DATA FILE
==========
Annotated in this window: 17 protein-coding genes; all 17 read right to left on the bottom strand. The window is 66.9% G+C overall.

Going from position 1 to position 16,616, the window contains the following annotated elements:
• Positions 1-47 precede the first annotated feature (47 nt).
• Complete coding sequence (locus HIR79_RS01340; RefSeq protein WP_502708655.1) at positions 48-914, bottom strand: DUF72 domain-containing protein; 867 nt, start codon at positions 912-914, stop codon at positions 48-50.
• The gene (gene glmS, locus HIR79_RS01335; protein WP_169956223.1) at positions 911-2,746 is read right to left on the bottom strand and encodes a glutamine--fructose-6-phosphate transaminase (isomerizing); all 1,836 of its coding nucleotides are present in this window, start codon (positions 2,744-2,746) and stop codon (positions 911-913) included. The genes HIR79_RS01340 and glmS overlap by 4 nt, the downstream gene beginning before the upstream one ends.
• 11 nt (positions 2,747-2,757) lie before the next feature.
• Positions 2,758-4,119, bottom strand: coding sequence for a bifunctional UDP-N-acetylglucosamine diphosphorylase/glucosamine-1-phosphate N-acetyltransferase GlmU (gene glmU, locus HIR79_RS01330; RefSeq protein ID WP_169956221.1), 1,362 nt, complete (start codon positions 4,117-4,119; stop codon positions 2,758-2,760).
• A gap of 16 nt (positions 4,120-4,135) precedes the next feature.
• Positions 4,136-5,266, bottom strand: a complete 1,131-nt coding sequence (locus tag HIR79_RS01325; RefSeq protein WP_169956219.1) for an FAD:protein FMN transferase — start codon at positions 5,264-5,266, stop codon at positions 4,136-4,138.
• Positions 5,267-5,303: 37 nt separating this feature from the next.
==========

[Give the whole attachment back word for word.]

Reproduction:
Annotated in this window: 17 protein-coding genes; all 17 read right to left on the bottom strand. The window is 66.9% G+C overall.

Going from position 1 to position 16,616, the window contains the following annotated elements:
• Positions 1-47 precede the first annotated feature (47 nt).
• Complete coding sequence (locus HIR79_RS01340; RefSeq protein WP_502708655.1) at positions 48-914, bottom strand: DUF72 domain-containing protein; 867 nt, start codon at positions 912-914, stop codon at positions 48-50.
• The gene (gene glmS, locus HIR79_RS01335; protein WP_169956223.1) at positions 911-2,746 is read right to left on the bottom strand and encodes a glutamine--fructose-6-phosphate transaminase (isomerizing); all 1,836 of its coding nucleotides are present in this window, start codon (positions 2,744-2,746) and stop codon (positions 911-913) included. The genes HIR79_RS01340 and glmS overlap by 4 nt, the downstream gene beginning before the upstream one ends.
• 11 nt (positions 2,747-2,757) lie before the next feature.
• Positions 2,758-4,119, bottom strand: coding sequence for a bifunctional UDP-N-acetylglucosamine diphosphorylase/glucosamine-1-phosphate N-acetyltransferase GlmU (gene glmU, locus HIR79_RS01330; RefSeq protein ID WP_169956221.1), 1,362 nt, complete (start codon positions 4,117-4,119; stop codon positions 2,758-2,760).
• A gap of 16 nt (positions 4,120-4,135) precedes the next feature.
• Positions 4,136-5,266, bottom strand: a complete 1,131-nt coding sequence (locus tag HIR79_RS01325; RefSeq protein WP_169956219.1) for an FAD:protein FMN transferase — start codon at positions 5,264-5,266, stop codon at positions 4,136-4,138.
• Positions 5,267-5,303: 37 nt separating this feature from the next.